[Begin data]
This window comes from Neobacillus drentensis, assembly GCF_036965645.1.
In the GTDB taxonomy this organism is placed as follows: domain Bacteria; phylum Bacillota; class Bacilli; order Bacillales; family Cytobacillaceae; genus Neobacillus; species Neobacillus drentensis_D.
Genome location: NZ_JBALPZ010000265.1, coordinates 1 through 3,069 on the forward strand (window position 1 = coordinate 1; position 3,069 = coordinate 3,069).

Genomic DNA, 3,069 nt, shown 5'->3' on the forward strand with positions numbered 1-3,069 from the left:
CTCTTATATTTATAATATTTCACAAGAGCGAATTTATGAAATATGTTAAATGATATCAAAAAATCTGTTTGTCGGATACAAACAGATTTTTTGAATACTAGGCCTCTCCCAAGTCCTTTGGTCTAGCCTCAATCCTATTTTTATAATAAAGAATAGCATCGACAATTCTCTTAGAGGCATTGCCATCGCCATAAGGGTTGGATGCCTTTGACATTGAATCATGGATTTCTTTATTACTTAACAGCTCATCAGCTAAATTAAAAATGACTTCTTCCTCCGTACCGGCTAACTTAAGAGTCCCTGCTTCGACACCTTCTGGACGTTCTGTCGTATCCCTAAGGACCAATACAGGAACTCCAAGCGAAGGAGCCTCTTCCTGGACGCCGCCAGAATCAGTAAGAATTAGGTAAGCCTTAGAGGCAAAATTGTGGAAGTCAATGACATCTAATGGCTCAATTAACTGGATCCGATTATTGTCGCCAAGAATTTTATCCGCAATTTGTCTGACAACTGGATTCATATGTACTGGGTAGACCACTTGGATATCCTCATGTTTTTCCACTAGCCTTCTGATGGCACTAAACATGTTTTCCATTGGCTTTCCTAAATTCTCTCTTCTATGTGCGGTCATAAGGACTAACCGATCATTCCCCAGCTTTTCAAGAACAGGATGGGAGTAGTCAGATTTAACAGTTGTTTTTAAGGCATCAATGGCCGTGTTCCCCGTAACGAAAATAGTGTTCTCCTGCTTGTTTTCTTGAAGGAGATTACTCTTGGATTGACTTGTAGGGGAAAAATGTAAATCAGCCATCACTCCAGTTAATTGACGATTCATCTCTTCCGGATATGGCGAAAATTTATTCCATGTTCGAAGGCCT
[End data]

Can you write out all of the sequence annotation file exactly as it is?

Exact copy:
This window comes from Neobacillus drentensis, assembly GCF_036965645.1.
In the GTDB taxonomy this organism is placed as follows: domain Bacteria; phylum Bacillota; class Bacilli; order Bacillales; family Cytobacillaceae; genus Neobacillus; species Neobacillus drentensis_D.
Genome location: NZ_JBALPZ010000265.1, coordinates 1 through 3,069 on the forward strand (window position 1 = coordinate 1; position 3,069 = coordinate 3,069).

Genomic DNA, 3,069 nt, shown 5'->3' on the forward strand with positions numbered 1-3,069 from the left:
CTCTTATATTTATAATATTTCACAAGAGCGAATTTATGAAATATGTTAAATGATATCAAAAAATCTGTTTGTCGGATACAAACAGATTTTTTGAATACTAGGCCTCTCCCAAGTCCTTTGGTCTAGCCTCAATCCTATTTTTATAATAAAGAATAGCATCGACAATTCTCTTAGAGGCATTGCCATCGCCATAAGGGTTGGATGCCTTTGACATTGAATCATGGATTTCTTTATTACTTAACAGCTCATCAGCTAAATTAAAAATGACTTCTTCCTCCGTACCGGCTAACTTAAGAGTCCCTGCTTCGACACCTTCTGGACGTTCTGTCGTATCCCTAAGGACCAATACAGGAACTCCAAGCGAAGGAGCCTCTTCCTGGACGCCGCCAGAATCAGTAAGAATTAGGTAAGCCTTAGAGGCAAAATTGTGGAAGTCAATGACATCTAATGGCTCAATTAACTGGATCCGATTATTGTCGCCAAGAATTTTATCCGCAATTTGTCTGACAACTGGATTCATATGTACTGGGTAGACCACTTGGATATCCTCATGTTTTTCCACTAGCCTTCTGATGGCACTAAACATGTTTTCCATTGGCTTTCCTAAATTCTCTCTTCTATGTGCGGTCATAAGGACTAACCGATCATTCCCCAGCTTTTCAAGAACAGGATGGGAGTAGTCAGATTTAACAGTTGTTTTTAAGGCATCAATGGCCGTGTTCCCCGTAACGAAAATAGTGTTCTCCTGCTTGTTTTCTTGAAGGAGATTACTCTTGGATTGACTTGTAGGGGAAAAATGTAAATCAGCCATCACTCCAGTTAATTGACGATTCATCTCTTCCGGATATGGCGAAAATTTATTCCATGTTCGAAGGCCT